Investors’ use of robo investment advisory services is soaring, but instead of viewing this as a threat, some advisers are finding that it makes sense to incorporate the services into their practices.

“We wanted to have robo solutions to be at the pulse of financial technology and what’s available for us to use,” says Matthew Adams, chief investment officer at Mission Wealth, which is based in Santa Barbara, Calif. “We see it as a growing resource for smaller clients that don’t need much if any customization.”

Assets managed by robo advisers in the United States reached $100 billion last year or about 3% of total retail assets under management, according to consulting firm Deloitte, which predicts that robo assets will jump to between $5 trillion and $7 trillion by 2025, accounting for 10% to 15% percent of total retail assets.

Advisers can access robo services through specialized providers, such as Betterment, or through discount brokers, such as Schwab and Vanguard. Mission Wealth uses Schwab Institutional Intelligence Portfolios and will add the Fidelity Go service, which is slated to begin soon.

About 25 of Mission Wealth’s 750-plus clients are in the Schwab service.

“It has been a great tool for the children and grandchildren of our clients who might not have enough assets just yet to warrant a money management relationship,” Adams says.

About one-third of the firm’s robo users are client offspring.

“This generation prefers to interact in a different way,” Adams says, adding that they are comfortable doing business online. “And for us it provides an opportunity to engage the next generation and make the family clients for life.”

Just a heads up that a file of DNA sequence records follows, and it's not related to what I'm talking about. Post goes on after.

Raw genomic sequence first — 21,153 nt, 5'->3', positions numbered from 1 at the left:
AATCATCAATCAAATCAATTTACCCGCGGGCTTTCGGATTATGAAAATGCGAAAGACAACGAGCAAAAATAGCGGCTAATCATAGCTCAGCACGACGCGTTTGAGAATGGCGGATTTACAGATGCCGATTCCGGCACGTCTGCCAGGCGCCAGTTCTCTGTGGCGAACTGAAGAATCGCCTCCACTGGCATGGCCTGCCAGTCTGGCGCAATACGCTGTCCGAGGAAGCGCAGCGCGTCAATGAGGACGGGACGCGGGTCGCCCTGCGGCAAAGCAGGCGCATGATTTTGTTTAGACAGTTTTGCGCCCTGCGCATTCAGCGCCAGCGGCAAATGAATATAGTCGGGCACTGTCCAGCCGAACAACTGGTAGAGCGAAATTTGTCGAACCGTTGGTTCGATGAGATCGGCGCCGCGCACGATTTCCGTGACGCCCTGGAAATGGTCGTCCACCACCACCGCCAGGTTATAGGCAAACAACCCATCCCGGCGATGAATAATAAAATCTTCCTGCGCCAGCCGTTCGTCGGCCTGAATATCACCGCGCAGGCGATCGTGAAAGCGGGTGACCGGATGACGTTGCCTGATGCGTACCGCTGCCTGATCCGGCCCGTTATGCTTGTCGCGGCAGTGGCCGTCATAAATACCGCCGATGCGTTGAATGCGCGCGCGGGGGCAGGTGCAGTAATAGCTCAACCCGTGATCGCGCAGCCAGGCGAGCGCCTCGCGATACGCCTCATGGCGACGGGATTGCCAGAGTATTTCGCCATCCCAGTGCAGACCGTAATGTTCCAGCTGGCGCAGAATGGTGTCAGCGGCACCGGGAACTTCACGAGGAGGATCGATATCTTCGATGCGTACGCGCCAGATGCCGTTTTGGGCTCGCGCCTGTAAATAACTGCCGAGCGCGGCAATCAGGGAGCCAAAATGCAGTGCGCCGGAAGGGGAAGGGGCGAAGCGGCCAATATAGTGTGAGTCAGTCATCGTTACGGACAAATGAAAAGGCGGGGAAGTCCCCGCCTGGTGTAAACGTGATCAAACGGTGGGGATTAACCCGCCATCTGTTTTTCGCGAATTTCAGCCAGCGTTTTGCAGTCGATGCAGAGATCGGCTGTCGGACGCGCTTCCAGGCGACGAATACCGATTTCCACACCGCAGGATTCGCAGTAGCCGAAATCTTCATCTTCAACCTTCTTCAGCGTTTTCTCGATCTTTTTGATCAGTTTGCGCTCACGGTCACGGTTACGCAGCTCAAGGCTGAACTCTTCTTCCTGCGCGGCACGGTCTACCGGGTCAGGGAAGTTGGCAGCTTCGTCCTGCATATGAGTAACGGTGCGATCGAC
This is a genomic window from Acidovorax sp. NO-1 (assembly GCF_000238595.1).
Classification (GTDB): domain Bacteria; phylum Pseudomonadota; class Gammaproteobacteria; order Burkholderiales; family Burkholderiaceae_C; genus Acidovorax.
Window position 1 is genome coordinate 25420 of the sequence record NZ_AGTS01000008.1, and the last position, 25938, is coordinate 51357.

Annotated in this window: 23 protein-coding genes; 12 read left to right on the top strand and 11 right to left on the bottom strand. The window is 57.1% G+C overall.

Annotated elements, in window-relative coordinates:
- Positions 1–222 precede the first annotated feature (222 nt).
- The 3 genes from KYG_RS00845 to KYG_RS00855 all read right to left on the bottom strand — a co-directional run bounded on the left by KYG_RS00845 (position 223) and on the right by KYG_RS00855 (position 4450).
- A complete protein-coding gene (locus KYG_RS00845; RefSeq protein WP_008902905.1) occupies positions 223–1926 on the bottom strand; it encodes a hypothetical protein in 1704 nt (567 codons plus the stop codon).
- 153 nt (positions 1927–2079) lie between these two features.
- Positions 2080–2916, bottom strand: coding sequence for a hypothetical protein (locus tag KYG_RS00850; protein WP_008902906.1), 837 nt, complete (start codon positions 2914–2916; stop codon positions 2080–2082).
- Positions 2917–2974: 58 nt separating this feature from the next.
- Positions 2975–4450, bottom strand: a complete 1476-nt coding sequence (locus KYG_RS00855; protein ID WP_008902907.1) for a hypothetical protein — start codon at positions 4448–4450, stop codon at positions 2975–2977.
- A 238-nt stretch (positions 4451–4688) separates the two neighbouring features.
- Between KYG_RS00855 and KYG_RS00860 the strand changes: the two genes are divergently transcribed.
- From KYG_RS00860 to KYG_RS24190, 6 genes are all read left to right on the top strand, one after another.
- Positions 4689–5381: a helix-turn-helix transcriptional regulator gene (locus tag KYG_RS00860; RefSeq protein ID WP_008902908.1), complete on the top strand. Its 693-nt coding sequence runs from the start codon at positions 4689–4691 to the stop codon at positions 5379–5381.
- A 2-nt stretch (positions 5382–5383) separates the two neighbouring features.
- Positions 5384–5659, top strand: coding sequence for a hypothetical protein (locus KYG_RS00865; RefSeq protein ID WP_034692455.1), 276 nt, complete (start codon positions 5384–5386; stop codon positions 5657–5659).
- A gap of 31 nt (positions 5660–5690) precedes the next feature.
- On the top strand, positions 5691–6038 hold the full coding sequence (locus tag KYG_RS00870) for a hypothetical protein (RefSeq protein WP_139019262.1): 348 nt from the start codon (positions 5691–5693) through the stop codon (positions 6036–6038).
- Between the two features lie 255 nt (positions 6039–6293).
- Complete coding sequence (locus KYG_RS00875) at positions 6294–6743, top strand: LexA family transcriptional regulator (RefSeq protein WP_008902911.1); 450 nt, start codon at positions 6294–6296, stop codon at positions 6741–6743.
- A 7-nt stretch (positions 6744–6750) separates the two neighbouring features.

Ryan McGuinness, founder of CTR Financial in Lincolnshire, Ill., which just opened its doors this year, uses Betterment Institutional.

“When I founded my firm, I knew that portfolio management wasn’t going to be a differentiator for me,” he says. “Nearly 80% of professional portfolio managers can’t beat their benchmark over the long term.”

So McGuinness has all four of his clients in Betterment.

Both Adams and McGuinness say that their clients are happy with the robo platforms.

Betterment charges a fee of 25 basis points, which McGuinness rebates from his charges to customers.

Schwab charges 10 basis points to firms with less than $100 million in assets at Schwab outside the robo service and zero to those above that threshold. But all customers must keep 4% of their assets in cash, and Schwab uses that money to invest.

The fees are much lower than for active management.

“For us, robo is a nice efficient tool for smaller accounts,” Adams says.

This story is part of a 30-30 series on ways to upgrade your practice.

Dan Weil

Dan Weil’s work has appeared in The New York Times, The Wall Street Journal, Bloomberg, Institutional Investor and Tennis magazine.